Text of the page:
Blog

Heart & Cardiovascular Disease

Posted February 6, 2019 in: Uncategorized

One in three Americans get it. It is preventable and reversible… if you take action!

Basic cardiac risks

  • History of Heart Disease, MI, CABG, PTCA-Stent, stroke, peripheral arterial disease.
  • Family history of Heart Disease- male before age 55, female before age 65.
  • Your age- >45 for men; >55 for women.
  • Sedentary lifestyle (minimal exercise)
  • Obesity
  • Smoking
  • Hypertension
  • Pre-Diabetes/Diabetes

Take home: Primary line of defense is diet and lifestyle changes!

Understanding the cause

  • The initiation of damage to the endothelial inner arterial wall occurs from sugars and processed foods, from toxins (metals/chemicals) from infections (gums, teeth, and gut), high blood pressure, and stress. The Standard American Diet results in nutritional deficiencies preventing healing.
  • Inflammation/oxidation occurs to mend injured tissue and is the very first healing reaction.
  • Cholesterol acts as an anti-oxidant, gets oxidized, and then gets stuck at the site of injury. It is secondary to inflammation. If cholesterol was primary then the number or heart attacks would be increased with higher levels. These are equal to the number of heart attacks with low or high cholesterol.
  • High sugars, high insulin, high blood pressure, high inflammation, toxins, and stress are priority.
  • Lowering cholesterol/ particles does not treat the cause it does not prevent heart disease nor arterial plaque resolution.
  • Arterial plaques are 3% cholesterol and up to 50% calcium.
  • The only reason statin drugs help is due to their small effect on inflammation and viscosity, not by lowering cholesterol.
  • The initiation of mitochondrial disruption occurs from the same causes of endothelial dysfunction
  • The lipid hypothesis of lowering cholesterol intake and saturated fats never worked because it never treated the causes of cardiovascular disease.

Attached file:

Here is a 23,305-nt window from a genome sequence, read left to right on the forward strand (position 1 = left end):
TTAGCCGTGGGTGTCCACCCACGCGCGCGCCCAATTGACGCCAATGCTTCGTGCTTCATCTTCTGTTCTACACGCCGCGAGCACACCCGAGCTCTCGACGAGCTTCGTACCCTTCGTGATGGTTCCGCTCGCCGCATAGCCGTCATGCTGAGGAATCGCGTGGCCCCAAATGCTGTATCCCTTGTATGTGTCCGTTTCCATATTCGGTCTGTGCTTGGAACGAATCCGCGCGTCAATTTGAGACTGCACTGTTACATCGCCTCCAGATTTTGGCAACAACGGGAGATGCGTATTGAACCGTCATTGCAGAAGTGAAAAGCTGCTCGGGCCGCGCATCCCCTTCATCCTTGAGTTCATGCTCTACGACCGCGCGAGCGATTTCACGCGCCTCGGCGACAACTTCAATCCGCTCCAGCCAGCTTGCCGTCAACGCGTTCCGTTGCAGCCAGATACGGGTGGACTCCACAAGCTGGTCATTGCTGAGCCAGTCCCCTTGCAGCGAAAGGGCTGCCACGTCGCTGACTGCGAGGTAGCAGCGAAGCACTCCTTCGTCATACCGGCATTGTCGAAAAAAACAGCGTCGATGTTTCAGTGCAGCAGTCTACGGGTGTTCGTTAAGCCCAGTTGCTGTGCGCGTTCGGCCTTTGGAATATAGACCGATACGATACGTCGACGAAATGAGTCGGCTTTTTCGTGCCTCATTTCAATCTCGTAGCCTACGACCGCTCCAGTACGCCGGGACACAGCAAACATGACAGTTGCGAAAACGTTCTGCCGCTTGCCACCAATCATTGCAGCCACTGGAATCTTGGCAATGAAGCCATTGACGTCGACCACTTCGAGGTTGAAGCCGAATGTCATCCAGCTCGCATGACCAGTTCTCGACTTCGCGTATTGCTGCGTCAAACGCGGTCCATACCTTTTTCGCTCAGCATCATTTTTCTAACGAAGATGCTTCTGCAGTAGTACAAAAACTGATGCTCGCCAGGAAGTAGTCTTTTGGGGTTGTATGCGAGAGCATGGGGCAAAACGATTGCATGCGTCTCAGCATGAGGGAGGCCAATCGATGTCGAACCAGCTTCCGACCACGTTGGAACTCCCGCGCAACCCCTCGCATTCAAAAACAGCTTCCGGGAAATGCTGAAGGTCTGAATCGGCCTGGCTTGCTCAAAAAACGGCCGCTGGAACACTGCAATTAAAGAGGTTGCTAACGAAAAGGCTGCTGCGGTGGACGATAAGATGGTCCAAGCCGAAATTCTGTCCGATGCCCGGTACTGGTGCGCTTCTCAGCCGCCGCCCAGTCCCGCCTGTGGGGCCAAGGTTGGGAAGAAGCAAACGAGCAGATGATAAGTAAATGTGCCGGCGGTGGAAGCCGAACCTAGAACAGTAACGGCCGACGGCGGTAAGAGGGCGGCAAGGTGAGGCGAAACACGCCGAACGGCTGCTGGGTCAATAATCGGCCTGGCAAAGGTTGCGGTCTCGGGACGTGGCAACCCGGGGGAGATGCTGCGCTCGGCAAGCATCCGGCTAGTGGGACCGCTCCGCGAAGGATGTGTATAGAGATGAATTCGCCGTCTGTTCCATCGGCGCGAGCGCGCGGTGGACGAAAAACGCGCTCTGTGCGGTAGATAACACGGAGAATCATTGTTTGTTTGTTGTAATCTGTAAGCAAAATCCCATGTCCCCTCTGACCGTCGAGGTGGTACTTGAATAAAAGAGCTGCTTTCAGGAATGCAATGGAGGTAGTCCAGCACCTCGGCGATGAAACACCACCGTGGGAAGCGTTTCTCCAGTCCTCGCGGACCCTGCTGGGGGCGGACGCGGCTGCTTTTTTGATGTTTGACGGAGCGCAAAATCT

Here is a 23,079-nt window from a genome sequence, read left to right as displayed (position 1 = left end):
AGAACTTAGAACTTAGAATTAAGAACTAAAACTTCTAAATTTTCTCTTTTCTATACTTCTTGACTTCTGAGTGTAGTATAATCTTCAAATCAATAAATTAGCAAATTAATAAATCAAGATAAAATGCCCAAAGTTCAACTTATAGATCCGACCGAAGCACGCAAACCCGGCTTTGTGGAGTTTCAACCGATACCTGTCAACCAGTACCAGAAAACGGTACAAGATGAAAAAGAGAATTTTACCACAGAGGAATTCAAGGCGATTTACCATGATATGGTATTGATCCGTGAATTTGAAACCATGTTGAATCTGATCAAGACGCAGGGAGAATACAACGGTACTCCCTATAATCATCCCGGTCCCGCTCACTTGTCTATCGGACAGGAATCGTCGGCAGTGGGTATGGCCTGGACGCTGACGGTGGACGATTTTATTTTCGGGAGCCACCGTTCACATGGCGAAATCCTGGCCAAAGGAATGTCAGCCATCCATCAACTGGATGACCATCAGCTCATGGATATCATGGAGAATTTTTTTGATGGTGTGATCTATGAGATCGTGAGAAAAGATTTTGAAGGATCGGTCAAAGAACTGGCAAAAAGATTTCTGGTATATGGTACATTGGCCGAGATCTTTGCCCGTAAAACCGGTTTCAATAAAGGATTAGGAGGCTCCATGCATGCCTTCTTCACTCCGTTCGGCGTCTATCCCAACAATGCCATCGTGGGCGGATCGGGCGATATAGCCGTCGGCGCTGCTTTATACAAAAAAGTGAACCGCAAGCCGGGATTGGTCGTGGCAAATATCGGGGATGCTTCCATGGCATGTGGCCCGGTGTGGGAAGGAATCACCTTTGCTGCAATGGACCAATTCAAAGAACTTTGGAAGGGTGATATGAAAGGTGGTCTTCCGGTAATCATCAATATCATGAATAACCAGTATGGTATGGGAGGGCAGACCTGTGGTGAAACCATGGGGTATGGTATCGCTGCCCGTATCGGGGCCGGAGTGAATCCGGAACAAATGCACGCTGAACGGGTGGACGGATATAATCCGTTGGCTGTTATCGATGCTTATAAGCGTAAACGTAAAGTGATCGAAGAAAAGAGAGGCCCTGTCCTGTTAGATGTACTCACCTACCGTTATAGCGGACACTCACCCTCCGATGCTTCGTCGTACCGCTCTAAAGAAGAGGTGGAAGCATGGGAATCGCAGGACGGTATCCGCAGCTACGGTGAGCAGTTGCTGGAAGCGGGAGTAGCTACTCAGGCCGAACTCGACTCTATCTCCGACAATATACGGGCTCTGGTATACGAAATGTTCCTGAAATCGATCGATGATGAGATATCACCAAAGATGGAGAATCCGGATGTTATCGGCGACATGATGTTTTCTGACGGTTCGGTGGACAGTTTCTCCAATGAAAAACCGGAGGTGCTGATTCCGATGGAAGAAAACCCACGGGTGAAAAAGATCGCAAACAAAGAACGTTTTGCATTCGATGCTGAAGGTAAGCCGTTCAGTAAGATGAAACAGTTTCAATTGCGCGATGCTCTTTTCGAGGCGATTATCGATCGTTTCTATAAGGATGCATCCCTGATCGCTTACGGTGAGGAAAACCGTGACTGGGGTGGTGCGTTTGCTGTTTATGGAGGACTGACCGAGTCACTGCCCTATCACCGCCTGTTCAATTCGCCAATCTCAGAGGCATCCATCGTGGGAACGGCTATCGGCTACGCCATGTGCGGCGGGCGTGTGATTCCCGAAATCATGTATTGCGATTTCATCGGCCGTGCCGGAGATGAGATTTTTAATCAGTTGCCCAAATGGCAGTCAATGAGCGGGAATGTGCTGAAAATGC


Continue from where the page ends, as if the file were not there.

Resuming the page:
A second look at cardiac risks using labs & other tests

Blood test indications- 50% of patients who suffer a heart attack have normal cholesterol, and 50% of people with high LDL have healthy hearts. A large percentage of women with CVD have clear coronary arteries on angiograms.

  1. Inflammation
    1. Hs CRP – Systemic
    2. Lp PLA2 – Arterial plaque
    3. Myeloperiodase – arterial plaque
    4. IL-6- inflammatory cytokine
  2. Metabolic/Glucose
    1. Fasting glucose and insulin
    2. 2 hours after eating- glucose and insulin levels
    3. Glycohemoglobin A1C
    4. Uric acid level
    5. Chemistries, electrolytes, RBC magnesium
    6. Urine microalbumin
    7. Ferritin
    8. Calcium/phosphorus ratio
  3. Viscosity/ sticky blood
    1. Fibrinogen level
    2. Lipoprotein(a)
    3. Homocysteine
    4. Urinary F2-isoprostanes
  4. Stress/ Hormone Input
    1. DHEA-S
    2. Free + total testosterone, estradiol level, sHBG
    3. Extra- dihydrotestosterone, progesterone
    4. Thyroid function tests
  5. Low oxygen/ anemia
    1. Vo2 (oxygen utilization test)
    2. Oxygen saturation
  6. Endothelial function
    1. Max pulse- photoplethysmography (arterial elasticity)
    2. Nitric oxide level- saliva strips
  7. Plaque size/ progression
    1. Coronary artery calcification score
    2. Carotid intima-medial thickness (cumulative effects of years of endothelial dysfunction)
    3. Cardiac muscle – troponin, ckmb, nt-pro BNP, CoEnzymeQ10, Lactic Acid Dehydrogenase (LDH)
  8. Cholesterol
    1. Fasting lipid panel
    2. Apo B level
    3. Oxidized LDL